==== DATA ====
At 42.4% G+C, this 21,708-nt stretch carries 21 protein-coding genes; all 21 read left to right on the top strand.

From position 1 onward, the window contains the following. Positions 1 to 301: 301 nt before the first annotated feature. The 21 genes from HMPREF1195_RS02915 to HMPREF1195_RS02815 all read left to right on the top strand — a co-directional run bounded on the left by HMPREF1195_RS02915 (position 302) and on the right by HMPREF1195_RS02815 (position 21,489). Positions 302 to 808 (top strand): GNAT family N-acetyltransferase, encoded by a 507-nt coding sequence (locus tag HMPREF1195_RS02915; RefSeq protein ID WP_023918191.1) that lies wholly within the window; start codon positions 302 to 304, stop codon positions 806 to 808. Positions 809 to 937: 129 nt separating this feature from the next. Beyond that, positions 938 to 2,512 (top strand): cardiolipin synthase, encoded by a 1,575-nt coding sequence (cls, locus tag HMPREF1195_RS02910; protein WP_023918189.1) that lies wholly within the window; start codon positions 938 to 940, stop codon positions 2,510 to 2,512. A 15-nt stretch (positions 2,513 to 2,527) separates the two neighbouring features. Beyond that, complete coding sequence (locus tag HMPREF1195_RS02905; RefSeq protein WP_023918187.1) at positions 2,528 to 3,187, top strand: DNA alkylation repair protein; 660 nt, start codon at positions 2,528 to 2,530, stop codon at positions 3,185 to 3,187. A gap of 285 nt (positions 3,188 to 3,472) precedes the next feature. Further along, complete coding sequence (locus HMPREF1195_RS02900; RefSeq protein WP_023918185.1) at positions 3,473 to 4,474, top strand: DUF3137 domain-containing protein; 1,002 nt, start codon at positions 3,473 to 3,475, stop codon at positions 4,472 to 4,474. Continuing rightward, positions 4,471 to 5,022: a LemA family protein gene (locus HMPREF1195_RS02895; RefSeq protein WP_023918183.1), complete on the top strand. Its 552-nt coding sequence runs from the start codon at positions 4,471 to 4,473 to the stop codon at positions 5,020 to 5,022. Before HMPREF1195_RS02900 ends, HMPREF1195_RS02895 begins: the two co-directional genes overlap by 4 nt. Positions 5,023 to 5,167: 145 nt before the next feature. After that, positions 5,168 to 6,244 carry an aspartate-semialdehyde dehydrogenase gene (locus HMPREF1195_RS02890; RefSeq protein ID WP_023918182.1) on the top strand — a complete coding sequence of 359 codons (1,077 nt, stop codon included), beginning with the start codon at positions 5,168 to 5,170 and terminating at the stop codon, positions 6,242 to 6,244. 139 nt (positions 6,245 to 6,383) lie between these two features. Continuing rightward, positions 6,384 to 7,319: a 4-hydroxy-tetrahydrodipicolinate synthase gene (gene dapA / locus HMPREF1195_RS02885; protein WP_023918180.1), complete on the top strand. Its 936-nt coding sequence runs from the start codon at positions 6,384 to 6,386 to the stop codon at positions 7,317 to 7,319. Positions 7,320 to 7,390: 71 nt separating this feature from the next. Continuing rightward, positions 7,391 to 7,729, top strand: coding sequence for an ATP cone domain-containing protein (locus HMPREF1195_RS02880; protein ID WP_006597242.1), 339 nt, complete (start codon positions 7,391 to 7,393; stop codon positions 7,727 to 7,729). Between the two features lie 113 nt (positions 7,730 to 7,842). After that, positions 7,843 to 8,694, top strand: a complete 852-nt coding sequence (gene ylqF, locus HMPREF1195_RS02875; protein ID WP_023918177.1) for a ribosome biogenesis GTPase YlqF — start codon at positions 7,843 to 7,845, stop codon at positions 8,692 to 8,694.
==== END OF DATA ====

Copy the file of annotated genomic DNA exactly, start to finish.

At 42.4% G+C, this 21,708-nt stretch carries 21 protein-coding genes; all 21 read left to right on the top strand.

From position 1 onward, the window contains the following. Positions 1 to 301: 301 nt before the first annotated feature. The 21 genes from HMPREF1195_RS02915 to HMPREF1195_RS02815 all read left to right on the top strand — a co-directional run bounded on the left by HMPREF1195_RS02915 (position 302) and on the right by HMPREF1195_RS02815 (position 21,489). Positions 302 to 808 (top strand): GNAT family N-acetyltransferase, encoded by a 507-nt coding sequence (locus tag HMPREF1195_RS02915; RefSeq protein ID WP_023918191.1) that lies wholly within the window; start codon positions 302 to 304, stop codon positions 806 to 808. Positions 809 to 937: 129 nt separating this feature from the next. Beyond that, positions 938 to 2,512 (top strand): cardiolipin synthase, encoded by a 1,575-nt coding sequence (cls, locus tag HMPREF1195_RS02910; protein WP_023918189.1) that lies wholly within the window; start codon positions 938 to 940, stop codon positions 2,510 to 2,512. A 15-nt stretch (positions 2,513 to 2,527) separates the two neighbouring features. Beyond that, complete coding sequence (locus tag HMPREF1195_RS02905; RefSeq protein WP_023918187.1) at positions 2,528 to 3,187, top strand: DNA alkylation repair protein; 660 nt, start codon at positions 2,528 to 2,530, stop codon at positions 3,185 to 3,187. A gap of 285 nt (positions 3,188 to 3,472) precedes the next feature. Further along, complete coding sequence (locus HMPREF1195_RS02900; RefSeq protein WP_023918185.1) at positions 3,473 to 4,474, top strand: DUF3137 domain-containing protein; 1,002 nt, start codon at positions 3,473 to 3,475, stop codon at positions 4,472 to 4,474. Continuing rightward, positions 4,471 to 5,022: a LemA family protein gene (locus HMPREF1195_RS02895; RefSeq protein WP_023918183.1), complete on the top strand. Its 552-nt coding sequence runs from the start codon at positions 4,471 to 4,473 to the stop codon at positions 5,020 to 5,022. Before HMPREF1195_RS02900 ends, HMPREF1195_RS02895 begins: the two co-directional genes overlap by 4 nt. Positions 5,023 to 5,167: 145 nt before the next feature. After that, positions 5,168 to 6,244 carry an aspartate-semialdehyde dehydrogenase gene (locus HMPREF1195_RS02890; RefSeq protein ID WP_023918182.1) on the top strand — a complete coding sequence of 359 codons (1,077 nt, stop codon included), beginning with the start codon at positions 5,168 to 5,170 and terminating at the stop codon, positions 6,242 to 6,244. 139 nt (positions 6,245 to 6,383) lie between these two features. Continuing rightward, positions 6,384 to 7,319: a 4-hydroxy-tetrahydrodipicolinate synthase gene (gene dapA / locus HMPREF1195_RS02885; protein WP_023918180.1), complete on the top strand. Its 936-nt coding sequence runs from the start codon at positions 6,384 to 6,386 to the stop codon at positions 7,317 to 7,319. Positions 7,320 to 7,390: 71 nt separating this feature from the next. Continuing rightward, positions 7,391 to 7,729, top strand: coding sequence for an ATP cone domain-containing protein (locus HMPREF1195_RS02880; protein ID WP_006597242.1), 339 nt, complete (start codon positions 7,391 to 7,393; stop codon positions 7,727 to 7,729). Between the two features lie 113 nt (positions 7,730 to 7,842). After that, positions 7,843 to 8,694, top strand: a complete 852-nt coding sequence (gene ylqF, locus HMPREF1195_RS02875; protein ID WP_023918177.1) for a ribosome biogenesis GTPase YlqF — start codon at positions 7,843 to 7,845, stop codon at positions 8,692 to 8,694.